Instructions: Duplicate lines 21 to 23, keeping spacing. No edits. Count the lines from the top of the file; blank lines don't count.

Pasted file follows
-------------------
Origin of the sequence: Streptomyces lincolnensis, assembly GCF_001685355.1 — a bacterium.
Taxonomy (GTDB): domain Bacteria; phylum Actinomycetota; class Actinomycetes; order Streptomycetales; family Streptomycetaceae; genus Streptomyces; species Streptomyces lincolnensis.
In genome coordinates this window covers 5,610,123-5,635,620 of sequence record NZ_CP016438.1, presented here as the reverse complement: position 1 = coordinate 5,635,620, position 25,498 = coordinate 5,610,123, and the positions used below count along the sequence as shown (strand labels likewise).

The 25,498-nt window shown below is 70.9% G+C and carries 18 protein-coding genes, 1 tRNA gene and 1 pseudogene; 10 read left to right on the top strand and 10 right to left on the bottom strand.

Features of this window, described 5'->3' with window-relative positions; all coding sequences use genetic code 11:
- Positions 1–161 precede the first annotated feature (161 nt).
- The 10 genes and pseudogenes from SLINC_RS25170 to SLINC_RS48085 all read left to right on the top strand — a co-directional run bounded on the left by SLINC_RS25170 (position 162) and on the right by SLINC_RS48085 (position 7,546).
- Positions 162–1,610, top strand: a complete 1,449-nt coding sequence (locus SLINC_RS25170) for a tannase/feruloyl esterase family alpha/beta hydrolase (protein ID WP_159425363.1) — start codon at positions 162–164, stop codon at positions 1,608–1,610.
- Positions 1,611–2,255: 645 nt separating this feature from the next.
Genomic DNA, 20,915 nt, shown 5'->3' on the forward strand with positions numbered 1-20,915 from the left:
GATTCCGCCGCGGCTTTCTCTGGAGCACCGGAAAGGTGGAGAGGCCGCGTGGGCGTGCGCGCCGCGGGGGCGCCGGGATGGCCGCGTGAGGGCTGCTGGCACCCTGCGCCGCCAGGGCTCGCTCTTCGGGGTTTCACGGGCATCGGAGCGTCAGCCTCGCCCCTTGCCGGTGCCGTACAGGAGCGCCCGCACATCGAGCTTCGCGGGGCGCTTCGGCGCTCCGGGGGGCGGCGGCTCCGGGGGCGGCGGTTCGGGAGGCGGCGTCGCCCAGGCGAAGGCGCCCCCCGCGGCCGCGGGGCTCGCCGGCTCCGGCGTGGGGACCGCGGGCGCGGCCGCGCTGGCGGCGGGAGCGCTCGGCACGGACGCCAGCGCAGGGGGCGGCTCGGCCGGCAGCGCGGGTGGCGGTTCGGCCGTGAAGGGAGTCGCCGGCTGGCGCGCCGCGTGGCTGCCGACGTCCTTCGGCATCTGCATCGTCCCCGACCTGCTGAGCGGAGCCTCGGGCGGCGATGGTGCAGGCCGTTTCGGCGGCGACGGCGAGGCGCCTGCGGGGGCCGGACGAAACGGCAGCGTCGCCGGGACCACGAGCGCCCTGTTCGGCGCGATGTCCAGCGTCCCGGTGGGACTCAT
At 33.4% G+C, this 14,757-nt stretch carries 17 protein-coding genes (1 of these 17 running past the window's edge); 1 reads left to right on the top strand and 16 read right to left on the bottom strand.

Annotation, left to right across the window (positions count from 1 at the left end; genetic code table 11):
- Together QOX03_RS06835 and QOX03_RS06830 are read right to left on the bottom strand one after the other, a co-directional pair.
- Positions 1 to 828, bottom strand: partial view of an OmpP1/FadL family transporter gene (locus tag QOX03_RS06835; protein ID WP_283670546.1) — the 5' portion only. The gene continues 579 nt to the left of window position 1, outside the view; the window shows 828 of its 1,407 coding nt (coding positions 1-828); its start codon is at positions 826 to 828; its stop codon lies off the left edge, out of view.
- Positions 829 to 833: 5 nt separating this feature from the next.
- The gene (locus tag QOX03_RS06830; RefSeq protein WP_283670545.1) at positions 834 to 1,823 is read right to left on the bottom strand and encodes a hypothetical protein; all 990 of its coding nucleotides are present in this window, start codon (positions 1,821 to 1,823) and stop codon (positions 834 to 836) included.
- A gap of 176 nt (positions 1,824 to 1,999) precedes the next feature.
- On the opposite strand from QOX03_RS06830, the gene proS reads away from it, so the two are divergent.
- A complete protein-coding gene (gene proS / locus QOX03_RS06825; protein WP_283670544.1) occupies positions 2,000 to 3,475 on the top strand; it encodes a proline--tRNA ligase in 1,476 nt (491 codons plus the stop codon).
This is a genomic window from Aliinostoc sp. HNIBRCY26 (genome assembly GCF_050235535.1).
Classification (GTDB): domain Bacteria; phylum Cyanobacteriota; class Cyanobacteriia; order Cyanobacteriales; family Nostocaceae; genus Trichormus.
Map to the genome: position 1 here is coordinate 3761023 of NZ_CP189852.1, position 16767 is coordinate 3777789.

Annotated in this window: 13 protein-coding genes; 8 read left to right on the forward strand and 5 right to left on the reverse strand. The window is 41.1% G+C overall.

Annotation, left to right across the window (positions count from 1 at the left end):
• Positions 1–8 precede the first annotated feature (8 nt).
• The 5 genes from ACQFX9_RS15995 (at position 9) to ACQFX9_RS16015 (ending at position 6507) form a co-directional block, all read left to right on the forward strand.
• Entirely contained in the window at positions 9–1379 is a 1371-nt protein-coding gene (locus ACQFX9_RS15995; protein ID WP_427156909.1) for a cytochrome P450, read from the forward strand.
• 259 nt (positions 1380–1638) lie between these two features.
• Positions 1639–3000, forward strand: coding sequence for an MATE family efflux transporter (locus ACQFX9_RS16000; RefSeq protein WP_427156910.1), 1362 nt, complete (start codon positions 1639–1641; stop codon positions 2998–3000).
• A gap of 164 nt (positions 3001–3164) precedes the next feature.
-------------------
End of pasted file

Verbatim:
This is a genomic window from Aliinostoc sp. HNIBRCY26 (genome assembly GCF_050235535.1).
Classification (GTDB): domain Bacteria; phylum Cyanobacteriota; class Cyanobacteriia; order Cyanobacteriales; family Nostocaceae; genus Trichormus.
Map to the genome: position 1 here is coordinate 3761023 of NZ_CP189852.1, position 16767 is coordinate 3777789.